What a rip-off: where's my flying car?
Perusing a column from the 1985 edition of the Pioneer Journal, it dawned on me: yeah, where the heck are the cocktail-serving, foot-rubbing, oil-changing, tooth-brushing robots we were all promised? Where is that flying car we all expected around the year 2000?
The columnist in 1985 surmised by the year 2010, all of these things would be standard issue. We would no longer cook our own meals, do our own chores or even show up for our own jobs. We'd have obedient technologically advanced robots to do it all for us.
And I was sure by now I'd be carted around in a flying vehicle that I only needed to use my brain power to steer.
What a gyp.
Now that I've had a chance to see many columnists fail so miserably at predicting the luxurious devices of the future, I thought I need not add another column of bold predictions to that mix. Instead, I'll look back at some of the devices we had in 1985 that made our life better then, but will soon be forgotten to history.
Apple IIc computers. If you had a Commodore 64, that counts too. I remember being in one of the first classes in my middle school to have an actual computer (yes, just one) in the classroom. This was mostly because teachers and administrators had nearly no idea what they were supposed to do with these newfangled devices. A friend of mine and I were actually the first ones to figure them out, which led to us teaching our teacher why they were useful. In the meantime, they just had us all play "Oregon Trail" on it, which was fun, but one can only die of dysentery so many times before the charm wears off. Your average Apple IIc computer had about 1/1,000th the computing power of an iPod today, but they were revolutionary back then.
VCRs. For the kids, VCRs, or video cassette recorders, were bulky machines you'd set your TVs on top of that hooked up to the TV and stored via magnetic tape your TV shows. You could fit a whopping two hours on one tape, or if you were willing to sacrifice quality, up to 6 hours. If you are too young to remember VCR tapes, this is why your parents call recording something on Tivo or your DVR "taping" it. At one point, there was actual tape involved in the process.
Cassette tapes. Much like VCR tapes, these were miniature (by those days' standards) versions of the VCR tape, and they only held audio recordings. These were like CDs, but of poorer quality, and it took about 10 minutes to locate the beginning of song number four, as opposed to one second with CDs. If you're too young to remember cassette tapes, this is how your parents fell in love: via the "mix tape." Go Google it.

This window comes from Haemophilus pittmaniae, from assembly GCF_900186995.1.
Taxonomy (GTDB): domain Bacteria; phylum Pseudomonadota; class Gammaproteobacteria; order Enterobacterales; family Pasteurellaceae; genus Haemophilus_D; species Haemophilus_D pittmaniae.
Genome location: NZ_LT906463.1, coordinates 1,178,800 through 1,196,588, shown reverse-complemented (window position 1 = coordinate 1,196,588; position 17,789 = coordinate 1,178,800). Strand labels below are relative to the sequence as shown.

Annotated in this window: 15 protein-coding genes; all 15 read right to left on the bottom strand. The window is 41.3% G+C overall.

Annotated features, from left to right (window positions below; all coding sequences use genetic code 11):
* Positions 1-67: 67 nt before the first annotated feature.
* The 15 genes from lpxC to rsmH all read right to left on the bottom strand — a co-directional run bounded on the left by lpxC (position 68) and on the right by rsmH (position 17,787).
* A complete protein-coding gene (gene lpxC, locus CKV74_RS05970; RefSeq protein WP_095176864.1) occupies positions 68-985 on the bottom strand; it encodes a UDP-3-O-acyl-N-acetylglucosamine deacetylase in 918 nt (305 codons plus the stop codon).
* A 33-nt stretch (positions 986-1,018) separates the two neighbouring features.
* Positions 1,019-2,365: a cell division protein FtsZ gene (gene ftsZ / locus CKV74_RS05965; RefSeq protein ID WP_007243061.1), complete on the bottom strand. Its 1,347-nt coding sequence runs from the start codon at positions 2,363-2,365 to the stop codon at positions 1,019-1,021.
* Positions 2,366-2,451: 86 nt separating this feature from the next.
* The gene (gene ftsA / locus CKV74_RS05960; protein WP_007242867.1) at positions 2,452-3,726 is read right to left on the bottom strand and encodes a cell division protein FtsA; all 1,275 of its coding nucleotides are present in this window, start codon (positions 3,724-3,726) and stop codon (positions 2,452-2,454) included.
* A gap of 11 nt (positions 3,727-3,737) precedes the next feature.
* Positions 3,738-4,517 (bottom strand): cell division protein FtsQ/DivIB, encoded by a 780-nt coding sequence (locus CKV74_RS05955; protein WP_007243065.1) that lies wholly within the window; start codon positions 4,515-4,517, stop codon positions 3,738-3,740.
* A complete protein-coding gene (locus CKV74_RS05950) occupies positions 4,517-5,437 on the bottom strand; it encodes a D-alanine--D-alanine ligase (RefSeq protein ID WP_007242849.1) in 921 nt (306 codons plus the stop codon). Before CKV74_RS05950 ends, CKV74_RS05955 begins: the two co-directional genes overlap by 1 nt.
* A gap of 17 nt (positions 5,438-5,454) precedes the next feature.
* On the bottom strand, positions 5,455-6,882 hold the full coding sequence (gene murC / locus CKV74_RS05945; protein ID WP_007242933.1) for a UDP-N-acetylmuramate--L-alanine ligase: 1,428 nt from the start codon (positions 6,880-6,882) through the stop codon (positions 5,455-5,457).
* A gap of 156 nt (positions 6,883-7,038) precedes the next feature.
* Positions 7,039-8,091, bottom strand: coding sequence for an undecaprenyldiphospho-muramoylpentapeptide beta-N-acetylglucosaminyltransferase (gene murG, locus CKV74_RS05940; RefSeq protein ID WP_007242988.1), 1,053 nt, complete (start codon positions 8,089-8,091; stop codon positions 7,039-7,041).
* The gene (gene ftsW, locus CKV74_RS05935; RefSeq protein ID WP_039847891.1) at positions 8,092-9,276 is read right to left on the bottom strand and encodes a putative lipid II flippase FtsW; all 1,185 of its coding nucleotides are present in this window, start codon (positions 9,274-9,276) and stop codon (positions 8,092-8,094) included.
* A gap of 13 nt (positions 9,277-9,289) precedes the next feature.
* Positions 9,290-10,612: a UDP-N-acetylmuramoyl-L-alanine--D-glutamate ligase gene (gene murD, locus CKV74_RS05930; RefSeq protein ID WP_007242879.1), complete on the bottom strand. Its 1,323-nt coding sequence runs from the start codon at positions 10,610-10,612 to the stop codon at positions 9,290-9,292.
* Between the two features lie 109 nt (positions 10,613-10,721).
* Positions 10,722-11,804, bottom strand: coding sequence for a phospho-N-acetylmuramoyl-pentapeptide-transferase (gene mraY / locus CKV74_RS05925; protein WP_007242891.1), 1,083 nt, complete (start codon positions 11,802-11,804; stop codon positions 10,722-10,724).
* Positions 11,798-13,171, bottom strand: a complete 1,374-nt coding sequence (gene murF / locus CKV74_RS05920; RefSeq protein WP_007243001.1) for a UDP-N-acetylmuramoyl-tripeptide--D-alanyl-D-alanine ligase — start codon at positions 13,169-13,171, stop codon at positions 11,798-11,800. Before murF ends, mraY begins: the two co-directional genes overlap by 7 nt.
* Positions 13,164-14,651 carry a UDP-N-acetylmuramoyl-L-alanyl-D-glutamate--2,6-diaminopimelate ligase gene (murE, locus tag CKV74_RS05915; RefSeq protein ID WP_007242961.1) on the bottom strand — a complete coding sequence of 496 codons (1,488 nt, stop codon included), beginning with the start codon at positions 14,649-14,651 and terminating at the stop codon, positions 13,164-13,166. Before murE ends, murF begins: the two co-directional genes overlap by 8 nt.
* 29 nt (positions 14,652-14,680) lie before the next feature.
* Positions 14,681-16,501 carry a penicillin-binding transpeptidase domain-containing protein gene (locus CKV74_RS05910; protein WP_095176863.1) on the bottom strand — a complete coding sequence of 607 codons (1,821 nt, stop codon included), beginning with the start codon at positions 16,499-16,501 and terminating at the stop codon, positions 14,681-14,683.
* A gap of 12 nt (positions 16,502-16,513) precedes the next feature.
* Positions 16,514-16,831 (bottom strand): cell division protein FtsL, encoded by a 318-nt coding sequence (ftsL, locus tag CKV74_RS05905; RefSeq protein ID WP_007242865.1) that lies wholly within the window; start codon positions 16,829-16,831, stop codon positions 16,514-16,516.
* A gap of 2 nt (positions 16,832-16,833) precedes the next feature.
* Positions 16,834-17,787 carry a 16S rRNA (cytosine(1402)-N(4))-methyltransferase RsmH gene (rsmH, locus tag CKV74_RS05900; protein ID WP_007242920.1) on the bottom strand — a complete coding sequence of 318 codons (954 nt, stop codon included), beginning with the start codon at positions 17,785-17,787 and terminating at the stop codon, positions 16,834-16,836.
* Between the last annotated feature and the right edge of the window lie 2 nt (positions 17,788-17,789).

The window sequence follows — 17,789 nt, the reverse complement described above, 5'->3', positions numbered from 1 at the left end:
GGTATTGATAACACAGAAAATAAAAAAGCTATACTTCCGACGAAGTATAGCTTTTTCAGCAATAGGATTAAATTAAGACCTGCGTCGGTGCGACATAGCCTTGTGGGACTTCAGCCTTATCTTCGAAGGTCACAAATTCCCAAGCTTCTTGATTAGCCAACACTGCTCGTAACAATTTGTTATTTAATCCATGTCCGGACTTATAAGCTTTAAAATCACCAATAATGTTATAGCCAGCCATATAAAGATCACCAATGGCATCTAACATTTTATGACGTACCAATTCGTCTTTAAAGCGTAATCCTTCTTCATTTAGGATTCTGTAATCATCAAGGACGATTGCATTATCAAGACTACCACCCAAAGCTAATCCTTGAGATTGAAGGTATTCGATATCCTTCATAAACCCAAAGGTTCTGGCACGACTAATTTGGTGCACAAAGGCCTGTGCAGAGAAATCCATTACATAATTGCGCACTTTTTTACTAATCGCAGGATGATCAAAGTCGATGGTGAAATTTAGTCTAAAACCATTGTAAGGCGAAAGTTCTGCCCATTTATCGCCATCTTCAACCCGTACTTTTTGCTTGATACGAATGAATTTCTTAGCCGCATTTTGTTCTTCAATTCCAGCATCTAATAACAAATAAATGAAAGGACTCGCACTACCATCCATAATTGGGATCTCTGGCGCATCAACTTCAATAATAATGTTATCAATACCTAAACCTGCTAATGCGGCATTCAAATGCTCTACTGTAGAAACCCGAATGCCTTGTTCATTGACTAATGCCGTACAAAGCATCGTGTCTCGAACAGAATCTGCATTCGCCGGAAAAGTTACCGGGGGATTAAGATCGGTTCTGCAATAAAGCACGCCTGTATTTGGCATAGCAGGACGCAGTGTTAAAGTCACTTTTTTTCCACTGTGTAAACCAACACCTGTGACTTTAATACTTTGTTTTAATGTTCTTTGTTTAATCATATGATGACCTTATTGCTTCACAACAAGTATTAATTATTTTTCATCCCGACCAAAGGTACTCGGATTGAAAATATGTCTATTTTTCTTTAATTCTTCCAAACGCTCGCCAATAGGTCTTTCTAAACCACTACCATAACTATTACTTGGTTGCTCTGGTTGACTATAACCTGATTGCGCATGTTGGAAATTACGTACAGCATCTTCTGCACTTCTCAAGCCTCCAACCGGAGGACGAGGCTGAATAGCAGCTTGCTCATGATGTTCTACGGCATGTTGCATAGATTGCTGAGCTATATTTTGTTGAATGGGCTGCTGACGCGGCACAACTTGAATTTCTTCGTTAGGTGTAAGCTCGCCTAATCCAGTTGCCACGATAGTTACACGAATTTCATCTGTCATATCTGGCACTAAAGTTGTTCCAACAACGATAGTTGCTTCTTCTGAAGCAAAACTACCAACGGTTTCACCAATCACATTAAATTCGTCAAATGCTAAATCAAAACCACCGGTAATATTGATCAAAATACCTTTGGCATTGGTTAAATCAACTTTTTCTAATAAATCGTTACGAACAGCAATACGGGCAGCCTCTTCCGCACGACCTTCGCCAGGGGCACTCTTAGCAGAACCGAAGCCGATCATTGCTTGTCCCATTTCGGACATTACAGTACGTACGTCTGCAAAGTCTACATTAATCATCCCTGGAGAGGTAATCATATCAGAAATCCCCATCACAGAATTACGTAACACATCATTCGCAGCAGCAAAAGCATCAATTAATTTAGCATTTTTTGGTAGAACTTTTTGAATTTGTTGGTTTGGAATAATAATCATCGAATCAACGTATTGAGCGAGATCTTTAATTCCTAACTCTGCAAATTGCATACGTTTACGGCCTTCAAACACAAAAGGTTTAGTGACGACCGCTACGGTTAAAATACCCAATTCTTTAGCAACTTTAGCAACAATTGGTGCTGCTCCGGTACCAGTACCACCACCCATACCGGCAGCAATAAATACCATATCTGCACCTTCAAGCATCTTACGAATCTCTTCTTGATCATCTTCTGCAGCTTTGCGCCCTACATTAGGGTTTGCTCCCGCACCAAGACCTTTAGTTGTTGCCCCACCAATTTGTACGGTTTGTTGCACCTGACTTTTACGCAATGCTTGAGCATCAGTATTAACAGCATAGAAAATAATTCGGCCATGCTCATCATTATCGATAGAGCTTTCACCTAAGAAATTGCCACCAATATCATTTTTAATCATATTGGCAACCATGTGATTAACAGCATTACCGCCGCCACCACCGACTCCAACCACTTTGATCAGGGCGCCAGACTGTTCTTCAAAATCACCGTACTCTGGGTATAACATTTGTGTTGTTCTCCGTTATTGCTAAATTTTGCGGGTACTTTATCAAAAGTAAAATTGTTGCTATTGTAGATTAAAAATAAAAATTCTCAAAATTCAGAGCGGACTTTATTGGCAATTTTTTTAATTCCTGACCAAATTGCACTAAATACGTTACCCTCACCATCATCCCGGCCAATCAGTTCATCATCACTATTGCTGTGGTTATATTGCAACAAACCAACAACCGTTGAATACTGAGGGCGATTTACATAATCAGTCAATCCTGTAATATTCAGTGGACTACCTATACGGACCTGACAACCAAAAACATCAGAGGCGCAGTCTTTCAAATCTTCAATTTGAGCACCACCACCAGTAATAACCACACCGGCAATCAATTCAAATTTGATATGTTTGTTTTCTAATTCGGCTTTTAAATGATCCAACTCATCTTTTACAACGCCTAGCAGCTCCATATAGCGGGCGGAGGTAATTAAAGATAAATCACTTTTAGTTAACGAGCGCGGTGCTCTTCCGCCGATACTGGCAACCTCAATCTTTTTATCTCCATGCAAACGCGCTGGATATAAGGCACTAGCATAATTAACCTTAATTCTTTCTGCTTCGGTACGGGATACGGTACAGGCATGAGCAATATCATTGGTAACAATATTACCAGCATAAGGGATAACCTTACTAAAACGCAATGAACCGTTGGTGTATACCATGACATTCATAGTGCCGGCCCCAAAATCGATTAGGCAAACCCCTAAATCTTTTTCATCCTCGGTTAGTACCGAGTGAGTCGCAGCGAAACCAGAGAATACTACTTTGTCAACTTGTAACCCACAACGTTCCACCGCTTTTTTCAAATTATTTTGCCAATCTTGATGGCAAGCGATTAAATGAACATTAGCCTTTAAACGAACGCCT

Thigh Master. The ditsy one from "Three's Company" decided America's hamstrings were too darn flabby, so she invented a device to pop those hamstrings into shape by jerking them back and forth against a resistance device. This is the reason no one in America has flabby thighs anymore.
Yugos. These cars were built to last -- well, to last until 1988 or so -- and were cheap enough that they were marketed to people who usually bought used cars. For the price of a used car, you could own a new one that would never be sold as used -- mostly because it would never last that long.
Board games. Classics like Chutes and Ladders, the game of Life, Monopoly, Yahtzee, etc. were how families spent time together. They were like analog versions of Life, Monopoly and Yahtzee people now play on their mobile devices, only you didn't need a microscope or a fully charged battery to play them. And they never "crashed."
"Cannonball Run" movies. You heard me, I said "movies" -- plural. Back before we had 300 channels of digital television and endless opportunities for entertainment, we had "Cannonball Run" movies, where Burt Reynolds (before he was creepy and then cool again) and Dom DeLuise would drive around and generally be mischievous. It's hard to explain. It was supposed to be funny at the time -- and I think it was -- although I'd have a hard time convincing someone of that now.
There we go. There are seven things that could have been lost to history, but now are forever in the archives of the Pioneer Journal, and therefore immortal. At least until the robots arrive, then turn on us and outlaw the reading of newspapers.